I first visited San Antonio in February of this year. Erroneously, I thought I would get acquainted with the city very quickly, but the pandemic was still strong during the winter. I was free to travel, but things weren’t always open.
As the year closes, I’ve traveled to San Antonio for a second time in 2021. There have been studio visits, museum trips, and grocery store runs. The city seems to be much more online this time around, or perhaps I’ve just spent more time on my feet.
I decided I should get this year’s flu vaccine, both because the vaccine gets updated every year, and because we are currently living through a historically mild run of flu seasons. While it sounds like the virus is on the threat of extinction, it could mean that flu antibodies are running low. Ultimately, I don’t feel like getting sick.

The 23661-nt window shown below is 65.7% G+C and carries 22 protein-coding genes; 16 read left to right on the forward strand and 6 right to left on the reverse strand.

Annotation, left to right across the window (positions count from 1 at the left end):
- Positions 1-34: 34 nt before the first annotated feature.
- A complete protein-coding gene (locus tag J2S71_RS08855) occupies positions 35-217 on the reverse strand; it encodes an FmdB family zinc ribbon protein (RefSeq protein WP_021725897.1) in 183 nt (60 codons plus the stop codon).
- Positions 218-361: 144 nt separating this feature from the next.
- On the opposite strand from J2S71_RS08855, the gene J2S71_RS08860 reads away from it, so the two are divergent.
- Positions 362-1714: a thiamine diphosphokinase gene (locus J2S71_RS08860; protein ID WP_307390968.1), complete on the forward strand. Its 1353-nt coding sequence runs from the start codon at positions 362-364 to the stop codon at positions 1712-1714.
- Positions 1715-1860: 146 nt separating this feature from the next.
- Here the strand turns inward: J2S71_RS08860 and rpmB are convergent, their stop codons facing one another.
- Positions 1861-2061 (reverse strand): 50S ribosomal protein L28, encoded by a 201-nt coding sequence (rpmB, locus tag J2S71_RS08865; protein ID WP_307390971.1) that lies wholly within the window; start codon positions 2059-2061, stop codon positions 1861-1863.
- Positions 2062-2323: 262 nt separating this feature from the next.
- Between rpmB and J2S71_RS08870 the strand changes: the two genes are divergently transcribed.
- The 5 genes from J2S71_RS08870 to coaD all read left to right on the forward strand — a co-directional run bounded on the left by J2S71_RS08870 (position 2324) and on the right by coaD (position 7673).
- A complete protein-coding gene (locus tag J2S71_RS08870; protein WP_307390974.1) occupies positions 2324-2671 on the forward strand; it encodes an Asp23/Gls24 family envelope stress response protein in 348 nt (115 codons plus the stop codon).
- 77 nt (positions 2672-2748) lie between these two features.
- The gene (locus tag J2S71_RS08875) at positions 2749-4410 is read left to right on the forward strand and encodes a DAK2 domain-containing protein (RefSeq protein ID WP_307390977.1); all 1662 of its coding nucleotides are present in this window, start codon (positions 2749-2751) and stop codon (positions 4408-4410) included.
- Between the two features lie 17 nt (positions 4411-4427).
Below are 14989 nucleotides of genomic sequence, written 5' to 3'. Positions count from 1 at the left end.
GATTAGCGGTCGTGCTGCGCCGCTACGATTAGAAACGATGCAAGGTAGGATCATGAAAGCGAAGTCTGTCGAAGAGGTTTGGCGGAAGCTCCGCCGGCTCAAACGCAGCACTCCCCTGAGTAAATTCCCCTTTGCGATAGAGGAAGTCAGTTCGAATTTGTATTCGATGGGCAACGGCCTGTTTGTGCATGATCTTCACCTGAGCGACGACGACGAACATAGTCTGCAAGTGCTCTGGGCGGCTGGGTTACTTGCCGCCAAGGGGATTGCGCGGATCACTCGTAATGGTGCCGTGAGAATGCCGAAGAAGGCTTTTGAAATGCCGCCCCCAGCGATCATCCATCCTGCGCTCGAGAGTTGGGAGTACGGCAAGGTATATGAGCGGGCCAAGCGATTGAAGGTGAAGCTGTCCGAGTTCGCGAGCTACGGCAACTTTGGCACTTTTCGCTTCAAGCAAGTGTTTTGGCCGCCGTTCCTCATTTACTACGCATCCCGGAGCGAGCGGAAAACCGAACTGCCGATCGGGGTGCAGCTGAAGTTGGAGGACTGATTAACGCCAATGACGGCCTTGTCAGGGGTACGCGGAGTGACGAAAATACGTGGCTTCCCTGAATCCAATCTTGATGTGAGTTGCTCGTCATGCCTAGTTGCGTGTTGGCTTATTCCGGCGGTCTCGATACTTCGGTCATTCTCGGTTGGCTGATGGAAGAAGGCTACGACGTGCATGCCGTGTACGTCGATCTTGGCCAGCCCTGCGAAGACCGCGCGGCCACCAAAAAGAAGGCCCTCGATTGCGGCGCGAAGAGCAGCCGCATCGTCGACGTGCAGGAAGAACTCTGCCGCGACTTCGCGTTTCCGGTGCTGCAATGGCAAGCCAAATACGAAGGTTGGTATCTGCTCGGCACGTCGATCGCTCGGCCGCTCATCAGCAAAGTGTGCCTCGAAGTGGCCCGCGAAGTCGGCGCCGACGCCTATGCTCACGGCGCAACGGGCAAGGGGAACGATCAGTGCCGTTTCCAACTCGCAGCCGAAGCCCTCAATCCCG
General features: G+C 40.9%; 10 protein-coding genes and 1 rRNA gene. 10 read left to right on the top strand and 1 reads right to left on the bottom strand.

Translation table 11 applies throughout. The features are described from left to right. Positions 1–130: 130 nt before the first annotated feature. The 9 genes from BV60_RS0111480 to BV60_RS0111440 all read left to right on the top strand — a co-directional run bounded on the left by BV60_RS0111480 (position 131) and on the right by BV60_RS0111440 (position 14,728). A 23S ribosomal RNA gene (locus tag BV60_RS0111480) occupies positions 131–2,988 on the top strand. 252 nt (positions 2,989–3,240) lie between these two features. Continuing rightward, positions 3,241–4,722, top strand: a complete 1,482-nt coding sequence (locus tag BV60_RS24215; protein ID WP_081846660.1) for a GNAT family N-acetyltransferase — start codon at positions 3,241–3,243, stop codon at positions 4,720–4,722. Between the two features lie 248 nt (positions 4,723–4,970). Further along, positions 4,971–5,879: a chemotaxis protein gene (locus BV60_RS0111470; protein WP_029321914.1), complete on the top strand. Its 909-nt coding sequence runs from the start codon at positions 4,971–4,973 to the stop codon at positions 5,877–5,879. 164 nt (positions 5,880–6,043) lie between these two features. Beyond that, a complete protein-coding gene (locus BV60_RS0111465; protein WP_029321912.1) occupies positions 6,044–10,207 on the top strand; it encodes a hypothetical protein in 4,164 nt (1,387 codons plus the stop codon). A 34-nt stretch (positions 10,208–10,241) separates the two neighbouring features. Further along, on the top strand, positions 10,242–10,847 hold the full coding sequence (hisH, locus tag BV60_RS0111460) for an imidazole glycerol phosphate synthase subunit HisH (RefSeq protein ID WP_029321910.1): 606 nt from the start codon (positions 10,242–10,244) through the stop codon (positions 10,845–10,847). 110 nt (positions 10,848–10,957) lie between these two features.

I easily made an appointment at a CVS in downtown San Antonio, close enough to walk. Of the many murals in the center of the city, there is one that looms large. A girl sits upon a quadrupedal, horned animal, with braided hair and a lantern holding a shining heart. It is such a tall painting that it welcomed a closer vantage point. The experience cost nothing.
I crossed the intersection of East Houston Street and Jefferson Street, approaching the eastern-facing wall of Texas de Brazil to see if I could find a signature for the artwork. A stenciled tag and QR code reading “*Art Everywhere Project” led me to an online mural directory. At the ground level of the mural, I found a separate, likely unrelated tag, which read “Give up your body = give up your freedom – 2021.”
My walk concluded at CVS, where I signed in and waited for my flu vaccine. Because my health provider isn’t contracted with drugstore chain, the shot would cost $25. While doing some idle shopping, a wall of signs for discounted vitamin supplements accosted my vision with a wall of “FREE” offers. There I was, upgrading my bodily awareness of pathogens, with potential free nutrients undulating down the wall of the makeshift waiting room.